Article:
A leisurely morning packing a few final things soon turned into a frenzied panic when I reweighed and realised I had somehow packed only 8kg fully into a bag and, via a broken luggage scale, thought that it weighed 20kg. I thought I must have just been getting fitter and stronger, but no just a bit stupider.
Luckily this meant I could fit in more group equipment, namely lots of ration packs and another sleeping bag, destined for the Death Race camps. An hour later I was over my weight limit, so final few things into the coat pockets and full hiking clothes for the flight over. A rather fetching pair of trousers and braces made me look like I was about to go yodelling in Austria.
Strensham services at 1pm to meet Gareth and transferred over equipment. Promptly set off and got stuck in the Bank Holiday traffic. Finally got to Manchester airport around 4pm to meet Hannah and Chris. Further repacking and off to the airport.
Incredibly slow security lines, gave me plenty of time to think about how much I didn’t really like caving and not sure how I got talked into coming out to Spain. It’s fine in then summer, I can lord it over people and pretend I know what I’m doing by barking orders and nodding sagely when the Spanish talk to me. However, this time I have to go once more to the back end of Cueva del Nacimiento carrying a ridiculously heavy bag, sleep in the dirt and generally feel bad about the state of my predicament. It is snowing in Tresviso so maybe it’s flooded and we can’t go down……
Naturally we were stopped at security, mine was due to some batteries that I had placed in a glove, so obviously I was trying to smuggle a robotic arm out the country. Chris however was stopped due to an unidentifiable item in the top of his caving helmet….. a salad.
Everyone seems excited, although bit shell shocked that we are now on the way and going to have to do some caving….
There must be nearly 30kg of food between the four of us, 5kg of sleeping bags, 1kg of first aid kits, stoves, petrol and that’s before we meet Alex and then pick up the obligatory Tresviso cheese….
Now in Spain, 5 people and 10 bags crammed into a Nissan Juke…. 2 more hours to go
The Picos de Europa is a range of mountains 20km inland from the northern coast of Spain, forming part of the Cantabrian Mountains. It consists of three main areas, the Central, Eastern and Western Massifs. It was the Eastern Massif that drew the attention of Lancaster University Speleological Society (LUSS) in the early 1970s.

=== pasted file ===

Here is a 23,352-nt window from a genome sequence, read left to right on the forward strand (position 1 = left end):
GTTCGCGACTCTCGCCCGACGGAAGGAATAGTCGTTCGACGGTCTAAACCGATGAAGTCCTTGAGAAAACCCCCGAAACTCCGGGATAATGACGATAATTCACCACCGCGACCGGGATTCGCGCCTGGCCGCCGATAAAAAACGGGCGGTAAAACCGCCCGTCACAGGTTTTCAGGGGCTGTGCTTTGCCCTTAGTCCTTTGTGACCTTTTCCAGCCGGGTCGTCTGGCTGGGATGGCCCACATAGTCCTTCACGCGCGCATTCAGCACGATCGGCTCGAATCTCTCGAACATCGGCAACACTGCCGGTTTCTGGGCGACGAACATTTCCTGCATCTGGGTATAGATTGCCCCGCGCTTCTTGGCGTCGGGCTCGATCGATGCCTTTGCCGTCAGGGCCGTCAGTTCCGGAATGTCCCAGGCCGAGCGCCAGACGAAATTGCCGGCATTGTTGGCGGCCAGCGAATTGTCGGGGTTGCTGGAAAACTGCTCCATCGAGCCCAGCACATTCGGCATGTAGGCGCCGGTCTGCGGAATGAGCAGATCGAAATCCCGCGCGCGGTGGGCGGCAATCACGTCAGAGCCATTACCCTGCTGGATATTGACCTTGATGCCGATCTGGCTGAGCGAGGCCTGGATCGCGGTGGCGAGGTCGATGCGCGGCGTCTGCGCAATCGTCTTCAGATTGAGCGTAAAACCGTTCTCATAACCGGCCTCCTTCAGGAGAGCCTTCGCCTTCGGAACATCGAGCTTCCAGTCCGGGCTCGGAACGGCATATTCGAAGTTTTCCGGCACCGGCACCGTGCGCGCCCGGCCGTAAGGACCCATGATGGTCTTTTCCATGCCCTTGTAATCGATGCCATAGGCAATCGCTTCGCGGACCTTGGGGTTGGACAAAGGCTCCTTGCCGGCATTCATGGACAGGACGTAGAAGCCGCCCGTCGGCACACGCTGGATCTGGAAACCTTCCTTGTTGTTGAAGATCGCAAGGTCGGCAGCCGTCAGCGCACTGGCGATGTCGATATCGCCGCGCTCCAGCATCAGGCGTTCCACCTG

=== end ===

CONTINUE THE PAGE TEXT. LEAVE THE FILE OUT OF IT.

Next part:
The early years were spent pushing Cueva del Nacimiento (Cueva del Agua) located at the foot of the mountain range. Over the years this was pushed to around the 11km and +300m mark, but after several years the cave was abandoned as the major routes sumped and no continuation could be found. LUSS turned their attention to the Andara region higher up the mountain range and sought caves that would drop into the Nacimiento system and create a record-breaking 1500m through trip.
They eventually found a number of deep caves around this ‘top camp’ area. Sara, Tere, Flowerpot and the -1169m deep Sima 56 (at the time one of the deepest in Spain) were all pushed to respectable depths.
Many years were spent pushing the top camp systems but the way through remained elusive.
The idea was always to connect Sima 56 through to Nacimiento, a through trip of around 1500m vertically and ~5.9km horizontally.
Exploring Sima 56 downwards is an incredibly large undertaking (approx. -1129m deep, lots of pitches). Upwards from Nacimiento will also be difficult, the furthest point in 1986 was a +200m ascending ramp, followed by some avens with surface debris.
Depending on what you look at, the difference between Sima 56 and Nacimiento is about 3km, but they have overlapped height wise. Some of the known undescended shafts on the Sierra del a Corta are right above the furthest point of Nacimiento.
Recent SWCC activity
In 2005 a small SWCC trip found a number of undescended shafts on the top of the Sierra del a Corta. Al2 remains unfinished.
In 2009 a joint SWCC & SBSS trip further explored Cueva del Entre Cuetos, located on the Sierra del Corta. The 1996 limit at -100m was passed and the cave extended down a number of new pitches to an immature stream way that may repay a further visit